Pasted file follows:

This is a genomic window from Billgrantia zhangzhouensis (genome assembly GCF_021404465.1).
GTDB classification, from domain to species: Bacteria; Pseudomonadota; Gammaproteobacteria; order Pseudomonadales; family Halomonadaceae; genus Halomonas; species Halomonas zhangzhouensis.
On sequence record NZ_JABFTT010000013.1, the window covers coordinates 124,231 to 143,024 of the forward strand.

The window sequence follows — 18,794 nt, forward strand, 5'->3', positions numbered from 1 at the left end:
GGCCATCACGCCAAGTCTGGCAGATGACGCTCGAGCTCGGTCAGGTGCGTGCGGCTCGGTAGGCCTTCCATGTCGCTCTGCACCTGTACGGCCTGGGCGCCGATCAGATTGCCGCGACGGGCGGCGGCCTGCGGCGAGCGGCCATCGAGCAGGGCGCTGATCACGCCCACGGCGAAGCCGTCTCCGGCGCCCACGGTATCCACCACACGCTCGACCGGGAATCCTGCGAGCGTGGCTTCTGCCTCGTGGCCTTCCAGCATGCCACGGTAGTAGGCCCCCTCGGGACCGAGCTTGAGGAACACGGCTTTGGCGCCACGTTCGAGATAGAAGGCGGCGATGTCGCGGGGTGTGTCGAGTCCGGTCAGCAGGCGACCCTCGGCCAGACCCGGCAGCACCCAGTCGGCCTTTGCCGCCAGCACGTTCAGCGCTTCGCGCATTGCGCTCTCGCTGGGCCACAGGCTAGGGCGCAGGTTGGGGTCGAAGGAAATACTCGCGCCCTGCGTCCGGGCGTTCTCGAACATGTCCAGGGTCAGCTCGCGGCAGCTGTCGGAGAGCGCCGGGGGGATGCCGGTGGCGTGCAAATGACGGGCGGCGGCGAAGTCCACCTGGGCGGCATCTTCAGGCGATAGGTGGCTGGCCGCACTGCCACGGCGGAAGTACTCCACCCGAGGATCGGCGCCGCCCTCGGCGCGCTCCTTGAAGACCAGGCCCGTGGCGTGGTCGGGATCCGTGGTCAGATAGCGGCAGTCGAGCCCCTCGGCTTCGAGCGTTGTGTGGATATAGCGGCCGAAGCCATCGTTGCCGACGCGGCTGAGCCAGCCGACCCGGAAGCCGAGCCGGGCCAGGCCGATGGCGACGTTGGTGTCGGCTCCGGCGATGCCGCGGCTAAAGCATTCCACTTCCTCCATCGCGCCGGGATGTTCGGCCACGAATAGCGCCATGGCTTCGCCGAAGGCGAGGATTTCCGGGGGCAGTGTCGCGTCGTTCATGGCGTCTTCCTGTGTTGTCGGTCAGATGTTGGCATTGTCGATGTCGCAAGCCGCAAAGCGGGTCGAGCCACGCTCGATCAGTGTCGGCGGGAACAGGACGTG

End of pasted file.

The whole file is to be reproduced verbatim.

This is a genomic window from Billgrantia zhangzhouensis (genome assembly GCF_021404465.1).
GTDB classification, from domain to species: Bacteria; Pseudomonadota; Gammaproteobacteria; order Pseudomonadales; family Halomonadaceae; genus Halomonas; species Halomonas zhangzhouensis.
On sequence record NZ_JABFTT010000013.1, the window covers coordinates 124,231 to 143,024 of the forward strand.

The window sequence follows — 18,794 nt, forward strand, 5'->3', positions numbered from 1 at the left end:
GGCCATCACGCCAAGTCTGGCAGATGACGCTCGAGCTCGGTCAGGTGCGTGCGGCTCGGTAGGCCTTCCATGTCGCTCTGCACCTGTACGGCCTGGGCGCCGATCAGATTGCCGCGACGGGCGGCGGCCTGCGGCGAGCGGCCATCGAGCAGGGCGCTGATCACGCCCACGGCGAAGCCGTCTCCGGCGCCCACGGTATCCACCACACGCTCGACCGGGAATCCTGCGAGCGTGGCTTCTGCCTCGTGGCCTTCCAGCATGCCACGGTAGTAGGCCCCCTCGGGACCGAGCTTGAGGAACACGGCTTTGGCGCCACGTTCGAGATAGAAGGCGGCGATGTCGCGGGGTGTGTCGAGTCCGGTCAGCAGGCGACCCTCGGCCAGACCCGGCAGCACCCAGTCGGCCTTTGCCGCCAGCACGTTCAGCGCTTCGCGCATTGCGCTCTCGCTGGGCCACAGGCTAGGGCGCAGGTTGGGGTCGAAGGAAATACTCGCGCCCTGCGTCCGGGCGTTCTCGAACATGTCCAGGGTCAGCTCGCGGCAGCTGTCGGAGAGCGCCGGGGGGATGCCGGTGGCGTGCAAATGACGGGCGGCGGCGAAGTCCACCTGGGCGGCATCTTCAGGCGATAGGTGGCTGGCCGCACTGCCACGGCGGAAGTACTCCACCCGAGGATCGGCGCCGCCCTCGGCGCGCTCCTTGAAGACCAGGCCCGTGGCGTGGTCGGGATCCGTGGTCAGATAGCGGCAGTCGAGCCCCTCGGCTTCGAGCGTTGTGTGGATATAGCGGCCGAAGCCATCGTTGCCGACGCGGCTGAGCCAGCCGACCCGGAAGCCGAGCCGGGCCAGGCCGATGGCGACGTTGGTGTCGGCTCCGGCGATGCCGCGGCTAAAGCATTCCACTTCCTCCATCGCGCCGGGATGTTCGGCCACGAATAGCGCCATGGCTTCGCCGAAGGCGAGGATTTCCGGGGGCAGTGTCGCGTCGTTCATGGCGTCTTCCTGTGTTGTCGGTCAGATGTTGGCATTGTCGATGTCGCAAGCCGCAAAGCGGGTCGAGCCACGCTCGATCAGTGTCGGCGGGAACAGGACGTG